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Tina and George Skestos, at Gigi’s.

Trinity Fund
Donor Advised Fund

Setting the Gold Standard

An extraordinary, first-of- its-kind facility outside of Canal Winchester is giving homeless dogs a fresh start and setting new standards for shelter care.

Gigi’s, a 501(c)(3), opened its doors in October 2018 and is already improving the lives of shelter dogs. It does not operate as a traditional shelter. Instead, it considers its 15,000-square- foot dog campus located on three acres as part of a “resource network,” serving as a hub between rural, overcrowded shelters and adoption center partners like Columbus Humane. The rural shelters, including those in Gallia, Jackson, Scioto, Ross, and Lawrence counties, generally have too many dogs, not enough resources, and a shortage of local adopters.

“I’ve had dogs all my life, ever since I was three years old,” said George Skestos, a successful businessman who founded Gigi’s with his wife, Tina, and named it after their beloved Akita. “I just wanted to do something for them.”

“We’re not in this business to make money. We’re here to help the dogs.”

— George Skestos

The Gigi’s team travels regularly to five shelter partners throughout southern Ohio to bring dogs back to Gigi’s campus. Once there, the dogs receive medical care and a behavioral evaluation from its staff veterinarians in a state-of-the-art facility before moving on to one of the adoption center partners to find their permanent home. The building was designed to keep stress levels at a minimum for the animals, from the color on the walls and extra insulation to pare down noise, to the music it plays to soothe anxious dogs.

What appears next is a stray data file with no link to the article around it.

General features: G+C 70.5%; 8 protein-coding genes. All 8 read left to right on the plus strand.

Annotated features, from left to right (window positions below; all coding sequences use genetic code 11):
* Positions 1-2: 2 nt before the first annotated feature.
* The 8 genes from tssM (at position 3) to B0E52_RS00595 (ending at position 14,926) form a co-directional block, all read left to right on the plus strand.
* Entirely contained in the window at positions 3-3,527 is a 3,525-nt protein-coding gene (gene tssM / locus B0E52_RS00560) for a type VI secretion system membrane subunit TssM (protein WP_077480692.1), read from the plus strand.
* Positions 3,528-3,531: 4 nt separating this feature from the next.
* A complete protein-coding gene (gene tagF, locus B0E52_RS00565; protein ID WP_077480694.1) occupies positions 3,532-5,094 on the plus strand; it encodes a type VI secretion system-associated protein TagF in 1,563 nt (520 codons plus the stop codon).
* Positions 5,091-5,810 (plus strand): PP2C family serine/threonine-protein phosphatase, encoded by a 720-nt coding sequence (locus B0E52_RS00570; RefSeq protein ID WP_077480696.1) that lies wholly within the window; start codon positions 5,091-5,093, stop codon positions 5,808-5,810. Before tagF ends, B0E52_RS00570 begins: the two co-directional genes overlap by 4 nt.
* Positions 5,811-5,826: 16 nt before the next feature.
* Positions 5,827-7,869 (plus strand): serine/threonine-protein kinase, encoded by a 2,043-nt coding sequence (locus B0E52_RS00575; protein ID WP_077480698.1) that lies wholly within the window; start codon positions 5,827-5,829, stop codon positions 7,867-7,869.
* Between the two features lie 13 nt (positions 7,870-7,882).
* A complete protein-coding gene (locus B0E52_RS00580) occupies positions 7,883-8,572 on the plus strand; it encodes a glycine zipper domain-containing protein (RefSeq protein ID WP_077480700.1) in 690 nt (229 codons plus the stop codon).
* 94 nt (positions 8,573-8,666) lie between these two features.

“Our mission is to take homeless dogs that might spend months in a shelter and get them to healthy, loving, and happy forever homes within just two weeks,” Tina explained.

In addition to its work with dogs on site, Gigi’s provides shelter partners with vaccines, medical supplies, and equipment at their own shelters at no cost. This proactive approach helps fight disease and increases the overall chances of dogs being successfully adopted. It’s also a saving grace for the rural shelters, which operate on tight budgets.

The organization now has its sights set on two new specialty areas that will add to the services offered as homeless dogs arrive. The first, a 9,600-square-foot behavioral center, will address the specific needs and training of dogs who can’t be adopted due to fear or aggression. The second will be a 400-square-foot Canine Parvovirus unit, specifically designed to treat and ultimately save dogs suffering from the highly contagious and often deadly viral illness.

To George, this is just the beginning of what he hopes will be a dog-saving approach that is modeled throughout the United States.

“We’re hoping it catches on and other people will do it. This is just the start.”